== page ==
Moving Evidence Into Action: Building and Using Evidence in the Workforce Development System

By Celeste Richie

With the Workforce Innovation and Opportunity Act (WIOA) expiring in September 2020, Results for America recently released Moneyball for Workforce Development with detailed recommendations for ways to leverage WIOA to improve the use of evidence in the public workforce system and achieve better results for the system’s participants.

I recently had the privilege to discuss RFA’s new paper as well as the promising evaluation findings from the WorkAdvance study and the impressive strides that the state of Pennsylvania is making in building a more evidence-based and equitable public workforce system with Frieda Molina, Deputy Director for the Low-Wage Workers and Communities Policy Area at MDRC, and Allison Jones, Deputy Secretary of Policy and Planning in the Office of Pennsylvania Governor Tom Wolf. Both of these initiatives are featured in the report, and we wanted to hear more about what it takes to build and use evidence to improve outcomes in workforce development.

Watch our full conversation here.

The recommendations in RFA’s Moneyball for Workforce report include:

In thinking about evidence building in workforce development, Molina emphasized that “we need to invest in a culture of continual improvement…Evaluation can help practitioners understand areas where they can continue to improve.” Looking across the sites in the WorkAdvance study, outcomes were not evenly distributed. A few programs like Per Scholas out-performed others, suggesting we need to look across different programs to learn what works. We also need to look for replication of results, as we saw in the WorkAdvance study.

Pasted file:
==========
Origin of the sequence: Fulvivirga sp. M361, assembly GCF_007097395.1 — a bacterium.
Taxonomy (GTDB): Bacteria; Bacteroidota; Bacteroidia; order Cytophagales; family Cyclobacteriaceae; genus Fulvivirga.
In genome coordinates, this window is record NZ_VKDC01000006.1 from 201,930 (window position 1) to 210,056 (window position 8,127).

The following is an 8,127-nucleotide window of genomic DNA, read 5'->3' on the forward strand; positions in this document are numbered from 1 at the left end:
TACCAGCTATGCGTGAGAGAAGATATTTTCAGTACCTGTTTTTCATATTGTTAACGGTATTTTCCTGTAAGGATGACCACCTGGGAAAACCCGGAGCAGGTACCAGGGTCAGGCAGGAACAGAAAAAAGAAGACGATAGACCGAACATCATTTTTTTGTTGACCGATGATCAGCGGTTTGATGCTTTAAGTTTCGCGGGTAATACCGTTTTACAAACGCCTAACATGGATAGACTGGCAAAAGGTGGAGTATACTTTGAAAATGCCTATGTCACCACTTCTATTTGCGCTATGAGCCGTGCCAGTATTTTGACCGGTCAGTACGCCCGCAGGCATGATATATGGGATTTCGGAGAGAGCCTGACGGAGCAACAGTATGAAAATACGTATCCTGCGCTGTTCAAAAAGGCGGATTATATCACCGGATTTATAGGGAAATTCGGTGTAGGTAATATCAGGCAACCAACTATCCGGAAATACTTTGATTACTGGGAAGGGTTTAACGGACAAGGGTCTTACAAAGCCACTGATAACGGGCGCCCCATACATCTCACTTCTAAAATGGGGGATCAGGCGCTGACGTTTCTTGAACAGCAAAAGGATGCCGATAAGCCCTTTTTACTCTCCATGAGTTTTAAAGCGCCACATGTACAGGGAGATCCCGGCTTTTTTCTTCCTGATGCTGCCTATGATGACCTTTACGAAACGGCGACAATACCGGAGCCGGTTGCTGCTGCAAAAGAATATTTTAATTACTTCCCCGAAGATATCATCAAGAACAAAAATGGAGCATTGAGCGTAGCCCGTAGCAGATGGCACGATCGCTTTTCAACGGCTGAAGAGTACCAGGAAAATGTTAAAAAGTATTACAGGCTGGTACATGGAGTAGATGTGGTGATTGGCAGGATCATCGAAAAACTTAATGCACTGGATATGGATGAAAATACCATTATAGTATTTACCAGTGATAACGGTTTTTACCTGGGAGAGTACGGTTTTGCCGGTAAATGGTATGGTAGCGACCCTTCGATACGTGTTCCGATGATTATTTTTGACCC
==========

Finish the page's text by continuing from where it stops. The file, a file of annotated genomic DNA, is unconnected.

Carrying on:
In Pennsylvania, the state has “been making progress in developing a more evidence-based and data-driven equitable workforce system,” Jones described. Earlier this year, the Pennsylvania Workforce Development Board (PA WDB) voted to adopt evidence of effectiveness definitions for Pennsylvania’s public workforce system. “I think the shared understanding of the levels of evidence will help us ensure the whole system is moving in the same direction,” Jones explained.

Thinking through how to leverage both these definitions and evaluation results like the WorkAdvance findings, Jones hopes that “this work ultimately will help us better allocate workforce development resources and also ensure that we are investing in programs and strategies that demonstrate effective outcomes for our customers.” Molina added that funders should be thinking the same way, emphasizing that “you get what you measure. Funders need to measure and invest in long-term outcomes…If we want to see economic mobility, we need to think about funding . . . beyond two years of follow up.”

Jones summed up what’s at the core of evidence-based workforce efforts, noting “everyday we are investing in workforce development, and we want to make sure we are prioritizing opportunities that will ultimately support Pennsylvania workers and families in the long run.”

To learn more about the recommendations in RFA’s Moneyball For Workforce Development report or share your feedback, contact Celeste Richie,

Celeste Richie is the Vice President for Workforce Development at Results for America.

Working with decision-makers at all levels of government to harness the power of evidence and data to solve the world’s greatest challenges.